This is because the output has an active current source but a passive current sink limited by the 350 Ohm R12. When Vout modulation peaks and begins to decrease, R12 has to discharge C2 and any capacitance on the DUT input. This is why our PSRR measurements go only to 5KHz and why we're looking at a different driver such as LM3886, which can sink as well as source current.

At f(max), the sine wave does not degrade gracefully into a triangle but instead the low-going half-wave slew limits and decreases Vmax amplitude, distorting the measurement reference value of 1Vpp (or in your test 1Vrms).

Quote:
Originally Posted by jackinnj View Post
For the diode example you give, do you want to specify the diode and leakage inductance of the trafo you were using? Almost looks like my wife was using her hair blower!
I don't know the transformer and diode leakage inductance, it's the raw output from the rectifier in a Tripp-Lite PR-10b. The "hair blower" spectrum is typical of (approximately) sawtooth full wave rectifier ripple, only the textbooks don't show so many harmonics.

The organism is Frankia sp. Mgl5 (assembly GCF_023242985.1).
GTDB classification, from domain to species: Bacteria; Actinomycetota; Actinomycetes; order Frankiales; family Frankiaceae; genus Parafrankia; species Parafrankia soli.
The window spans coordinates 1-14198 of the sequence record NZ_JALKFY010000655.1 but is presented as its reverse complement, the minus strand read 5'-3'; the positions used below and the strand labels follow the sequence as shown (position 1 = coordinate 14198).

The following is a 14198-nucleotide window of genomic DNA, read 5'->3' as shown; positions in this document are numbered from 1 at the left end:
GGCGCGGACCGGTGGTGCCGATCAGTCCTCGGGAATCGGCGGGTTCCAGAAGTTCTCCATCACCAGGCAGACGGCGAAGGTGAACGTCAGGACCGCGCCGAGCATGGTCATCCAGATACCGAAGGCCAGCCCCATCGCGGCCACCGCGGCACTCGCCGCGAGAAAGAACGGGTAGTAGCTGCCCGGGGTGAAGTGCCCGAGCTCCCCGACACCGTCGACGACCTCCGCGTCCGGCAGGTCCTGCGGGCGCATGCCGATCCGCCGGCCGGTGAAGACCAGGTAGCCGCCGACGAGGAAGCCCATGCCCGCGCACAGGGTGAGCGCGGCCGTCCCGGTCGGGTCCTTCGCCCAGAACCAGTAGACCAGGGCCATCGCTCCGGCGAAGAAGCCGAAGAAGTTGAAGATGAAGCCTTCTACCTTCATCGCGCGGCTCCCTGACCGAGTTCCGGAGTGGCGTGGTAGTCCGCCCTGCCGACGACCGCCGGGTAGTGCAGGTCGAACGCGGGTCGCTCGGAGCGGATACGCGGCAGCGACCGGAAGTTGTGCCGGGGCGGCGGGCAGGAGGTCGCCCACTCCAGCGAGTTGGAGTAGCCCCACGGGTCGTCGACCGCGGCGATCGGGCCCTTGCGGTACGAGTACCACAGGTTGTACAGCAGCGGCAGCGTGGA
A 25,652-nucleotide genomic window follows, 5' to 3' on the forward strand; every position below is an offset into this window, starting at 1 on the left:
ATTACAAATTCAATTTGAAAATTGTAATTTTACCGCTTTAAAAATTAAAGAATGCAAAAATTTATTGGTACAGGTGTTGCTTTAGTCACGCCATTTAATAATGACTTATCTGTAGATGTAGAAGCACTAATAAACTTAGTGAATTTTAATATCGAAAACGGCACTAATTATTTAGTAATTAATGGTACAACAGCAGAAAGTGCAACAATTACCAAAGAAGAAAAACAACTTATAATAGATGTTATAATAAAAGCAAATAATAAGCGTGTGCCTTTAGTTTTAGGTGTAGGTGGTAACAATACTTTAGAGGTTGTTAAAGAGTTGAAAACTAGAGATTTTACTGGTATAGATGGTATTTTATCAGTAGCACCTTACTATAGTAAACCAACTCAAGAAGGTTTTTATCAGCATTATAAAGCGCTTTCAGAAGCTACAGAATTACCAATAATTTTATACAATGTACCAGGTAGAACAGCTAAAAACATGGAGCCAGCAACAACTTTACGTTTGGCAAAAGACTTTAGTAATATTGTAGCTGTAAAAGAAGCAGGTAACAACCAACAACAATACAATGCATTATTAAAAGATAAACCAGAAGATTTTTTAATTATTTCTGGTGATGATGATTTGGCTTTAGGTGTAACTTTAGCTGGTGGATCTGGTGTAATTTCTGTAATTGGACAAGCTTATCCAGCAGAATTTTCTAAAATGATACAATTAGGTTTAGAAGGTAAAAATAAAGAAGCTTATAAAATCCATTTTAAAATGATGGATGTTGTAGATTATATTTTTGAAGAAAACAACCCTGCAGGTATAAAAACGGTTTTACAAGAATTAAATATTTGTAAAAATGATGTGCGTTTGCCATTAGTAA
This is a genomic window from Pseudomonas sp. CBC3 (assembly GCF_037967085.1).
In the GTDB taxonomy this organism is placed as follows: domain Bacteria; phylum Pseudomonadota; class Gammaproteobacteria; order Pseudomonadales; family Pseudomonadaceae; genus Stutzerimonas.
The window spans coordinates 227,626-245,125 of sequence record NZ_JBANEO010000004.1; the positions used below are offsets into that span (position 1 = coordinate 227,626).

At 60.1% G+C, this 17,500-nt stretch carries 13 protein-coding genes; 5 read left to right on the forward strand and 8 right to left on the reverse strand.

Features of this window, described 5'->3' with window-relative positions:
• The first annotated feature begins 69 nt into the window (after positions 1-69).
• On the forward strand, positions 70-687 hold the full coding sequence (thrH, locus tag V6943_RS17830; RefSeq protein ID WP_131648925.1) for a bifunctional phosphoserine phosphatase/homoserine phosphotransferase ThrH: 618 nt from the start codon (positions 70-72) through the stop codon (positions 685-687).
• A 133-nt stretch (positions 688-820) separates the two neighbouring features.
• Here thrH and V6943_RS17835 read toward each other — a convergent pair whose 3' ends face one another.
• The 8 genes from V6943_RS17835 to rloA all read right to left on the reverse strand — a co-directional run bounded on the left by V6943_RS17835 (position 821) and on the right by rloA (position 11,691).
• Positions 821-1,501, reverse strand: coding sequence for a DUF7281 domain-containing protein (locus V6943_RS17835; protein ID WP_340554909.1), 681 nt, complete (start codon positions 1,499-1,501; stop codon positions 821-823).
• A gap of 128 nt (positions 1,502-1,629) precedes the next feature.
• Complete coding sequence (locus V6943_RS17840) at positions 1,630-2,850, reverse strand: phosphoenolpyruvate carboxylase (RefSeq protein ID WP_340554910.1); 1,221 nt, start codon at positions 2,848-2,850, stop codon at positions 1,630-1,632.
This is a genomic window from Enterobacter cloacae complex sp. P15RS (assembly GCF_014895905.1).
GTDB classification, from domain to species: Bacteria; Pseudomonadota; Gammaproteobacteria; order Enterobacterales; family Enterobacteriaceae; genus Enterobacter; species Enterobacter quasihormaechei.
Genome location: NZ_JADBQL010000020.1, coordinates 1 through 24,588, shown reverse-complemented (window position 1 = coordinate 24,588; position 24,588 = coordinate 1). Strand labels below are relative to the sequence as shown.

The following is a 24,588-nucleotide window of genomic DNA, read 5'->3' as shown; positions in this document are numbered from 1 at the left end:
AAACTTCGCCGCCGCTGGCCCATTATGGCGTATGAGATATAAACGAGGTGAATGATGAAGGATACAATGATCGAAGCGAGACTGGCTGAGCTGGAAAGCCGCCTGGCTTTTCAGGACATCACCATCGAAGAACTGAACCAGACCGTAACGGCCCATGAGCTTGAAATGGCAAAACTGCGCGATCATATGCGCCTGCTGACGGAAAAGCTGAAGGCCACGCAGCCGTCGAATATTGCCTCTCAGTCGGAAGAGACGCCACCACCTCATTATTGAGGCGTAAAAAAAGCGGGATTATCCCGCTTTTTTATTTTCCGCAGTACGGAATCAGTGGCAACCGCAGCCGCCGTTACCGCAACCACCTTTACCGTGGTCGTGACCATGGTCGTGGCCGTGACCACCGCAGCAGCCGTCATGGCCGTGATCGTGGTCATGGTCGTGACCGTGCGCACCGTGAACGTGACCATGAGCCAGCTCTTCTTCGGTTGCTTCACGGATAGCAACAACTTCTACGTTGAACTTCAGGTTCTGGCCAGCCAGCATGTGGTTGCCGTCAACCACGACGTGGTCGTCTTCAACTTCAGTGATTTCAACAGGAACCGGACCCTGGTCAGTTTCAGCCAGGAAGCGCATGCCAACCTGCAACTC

Last edited by belleson; 14th April 2011 at 02:58 AM.
  Reply With Quote
Old 14th April 2011, 03:21 PM   #46
diyAudio Member
 
jackinnj's Avatar
 
Join Date: Apr 2002
Location: Llanddewi Brefi, NJ
Quote:
Originally Posted by belleson View Post
The problem with this topology is the limited output frequency. This positive regulator, with load capacitor C2=0.1uF and load resistor R12=350 Ohms, can go to about 42KHz before the negative going signal starts to limit. With 1uF on the input of the DUT regulator, frequency limits at 4.2KHz, 10uF/420Hz, etc.
R12 is in parallel with the sense network (2.43K +1.82K), so the pole is closer to 5kHz. R1,C1 is a zero @655kHz.
Here is the response of the Rail Driver without compensation:

Click the image to open in full size.

and with compensaton:
Click the image to open in full size.
  Reply With Quote
Old 14th April 2011, 04:55 PM   #47
diyAudio Member
 
Join Date: Jul 2003
Location: Bath, UK
Thanks belleson, your last posts exactly explained what I was curious about.